As we moved to Standards Based Reporting, the emphasis on summative feedback increased, whether intentionally or not. Unfortunately that meant our formative feedback tracking became a little inconsistent. So I had the idea (as many teachers do) to have the students self-track and self-report.
But I added a data twist: We did our tracking in a google sheet and I used that sheet to teach them basic spreadsheet functions, to make visuals and tell the story of their learning. They learned skills like Reproducibility and choosing appropriate graphics to convey their messages.
The sheet is pretty self explanatory: after any quiz, test, retest, formative, or summative checkin, students record the name of the assessment, the date, and their grades under the appropriate columns (which align to common core standards at our school). One quick key about management: I had students open this sheet right before they took an assessment and record their effort scores rather than after. It was a judge of their confidence going into the assessment.
At quarters and reporting periods, I then had students pick a column (like effort or ratios) and create a graph to post on their eportfolio, along with a story.
I felt really strongly that this ongoing conversation about data supported their vision of themselves as learners and many of the students shared their data in their student-led conferences at the end of the year. The data doesn’t lie, and students used the data to show their progress, and to take responsibility for their own growth.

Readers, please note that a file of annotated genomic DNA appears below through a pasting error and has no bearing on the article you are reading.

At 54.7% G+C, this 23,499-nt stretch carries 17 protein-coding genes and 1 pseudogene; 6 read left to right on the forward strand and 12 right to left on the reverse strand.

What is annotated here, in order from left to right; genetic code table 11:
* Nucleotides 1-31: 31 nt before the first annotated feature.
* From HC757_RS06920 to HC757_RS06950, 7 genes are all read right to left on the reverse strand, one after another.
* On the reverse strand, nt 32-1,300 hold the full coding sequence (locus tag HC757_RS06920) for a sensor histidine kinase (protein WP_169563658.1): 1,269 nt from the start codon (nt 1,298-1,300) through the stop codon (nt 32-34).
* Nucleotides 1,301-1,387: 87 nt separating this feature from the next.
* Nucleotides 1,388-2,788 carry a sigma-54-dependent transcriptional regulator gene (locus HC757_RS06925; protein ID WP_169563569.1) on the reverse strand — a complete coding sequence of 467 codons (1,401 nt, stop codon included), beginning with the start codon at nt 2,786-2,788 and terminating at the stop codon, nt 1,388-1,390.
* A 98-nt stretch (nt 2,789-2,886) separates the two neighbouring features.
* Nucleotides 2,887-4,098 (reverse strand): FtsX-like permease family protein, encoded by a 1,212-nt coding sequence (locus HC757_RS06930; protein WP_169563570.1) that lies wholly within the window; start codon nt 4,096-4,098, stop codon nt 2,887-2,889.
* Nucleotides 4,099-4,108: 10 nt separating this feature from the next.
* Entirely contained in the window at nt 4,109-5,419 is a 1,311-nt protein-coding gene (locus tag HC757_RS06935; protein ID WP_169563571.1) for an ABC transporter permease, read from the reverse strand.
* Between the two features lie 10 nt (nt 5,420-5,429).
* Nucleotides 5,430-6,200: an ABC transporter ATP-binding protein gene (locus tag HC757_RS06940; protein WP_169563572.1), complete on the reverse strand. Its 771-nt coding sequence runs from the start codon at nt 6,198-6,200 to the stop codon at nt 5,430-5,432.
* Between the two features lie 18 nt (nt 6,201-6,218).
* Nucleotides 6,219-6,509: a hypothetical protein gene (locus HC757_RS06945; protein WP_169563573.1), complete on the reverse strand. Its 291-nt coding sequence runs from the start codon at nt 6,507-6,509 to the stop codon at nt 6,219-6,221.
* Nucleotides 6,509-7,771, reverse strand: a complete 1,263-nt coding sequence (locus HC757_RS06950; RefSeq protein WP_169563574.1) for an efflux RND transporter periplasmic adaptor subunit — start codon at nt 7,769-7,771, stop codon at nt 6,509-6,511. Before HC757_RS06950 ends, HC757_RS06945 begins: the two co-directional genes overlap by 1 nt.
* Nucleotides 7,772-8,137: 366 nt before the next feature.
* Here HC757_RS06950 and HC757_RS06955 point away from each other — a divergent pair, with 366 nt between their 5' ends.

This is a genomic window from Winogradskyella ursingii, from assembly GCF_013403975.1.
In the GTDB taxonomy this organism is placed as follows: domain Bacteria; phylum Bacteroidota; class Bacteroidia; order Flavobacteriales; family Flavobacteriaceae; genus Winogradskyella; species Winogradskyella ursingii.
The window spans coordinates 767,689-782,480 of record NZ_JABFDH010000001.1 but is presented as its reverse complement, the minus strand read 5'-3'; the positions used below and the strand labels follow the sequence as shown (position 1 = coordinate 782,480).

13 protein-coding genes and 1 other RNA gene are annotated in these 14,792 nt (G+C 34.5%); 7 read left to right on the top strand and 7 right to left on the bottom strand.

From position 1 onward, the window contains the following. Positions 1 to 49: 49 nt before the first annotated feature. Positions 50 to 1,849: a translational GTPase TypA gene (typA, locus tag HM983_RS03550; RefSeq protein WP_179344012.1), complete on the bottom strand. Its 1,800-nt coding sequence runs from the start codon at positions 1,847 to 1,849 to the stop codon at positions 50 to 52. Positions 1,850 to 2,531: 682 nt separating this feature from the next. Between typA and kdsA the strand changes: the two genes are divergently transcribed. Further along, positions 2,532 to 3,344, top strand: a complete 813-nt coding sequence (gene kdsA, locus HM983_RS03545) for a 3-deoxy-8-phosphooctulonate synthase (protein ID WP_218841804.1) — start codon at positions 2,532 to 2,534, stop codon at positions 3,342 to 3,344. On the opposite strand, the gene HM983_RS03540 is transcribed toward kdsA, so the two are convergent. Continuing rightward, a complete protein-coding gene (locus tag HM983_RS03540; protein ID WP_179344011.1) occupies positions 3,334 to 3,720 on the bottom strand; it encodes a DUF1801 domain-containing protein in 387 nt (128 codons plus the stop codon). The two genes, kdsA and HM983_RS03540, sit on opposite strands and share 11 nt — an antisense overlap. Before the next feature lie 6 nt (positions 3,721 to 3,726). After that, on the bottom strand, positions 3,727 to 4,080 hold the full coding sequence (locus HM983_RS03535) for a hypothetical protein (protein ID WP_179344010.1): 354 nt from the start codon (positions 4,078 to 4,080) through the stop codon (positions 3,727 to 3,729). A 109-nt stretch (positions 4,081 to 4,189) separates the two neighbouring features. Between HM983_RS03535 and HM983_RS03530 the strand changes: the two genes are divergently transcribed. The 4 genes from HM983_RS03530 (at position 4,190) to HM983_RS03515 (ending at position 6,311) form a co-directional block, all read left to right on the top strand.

I also found that it supported my data unit. When we got to our data and statistics unit, I found students ready to read and tell the story of data (more on that in future posts). I emphatically believe data literacy will be a quint-essential 21st century – and 22nd century – skill.
You can find a copy of my data sheet for your own tweaking below. the only formula I’ve inputed is in the “Most Recent Score” column, but that’s because we’re a standards based school who looks at recent trends in scores rather than averages. If instead you find a different formula more valid, I encourage you to edit that line so the student can get a snapshot of their progress.
Disclaimer: The data and graphics used on this site are simulated re-creations intended to protect the privacy of the original data sources.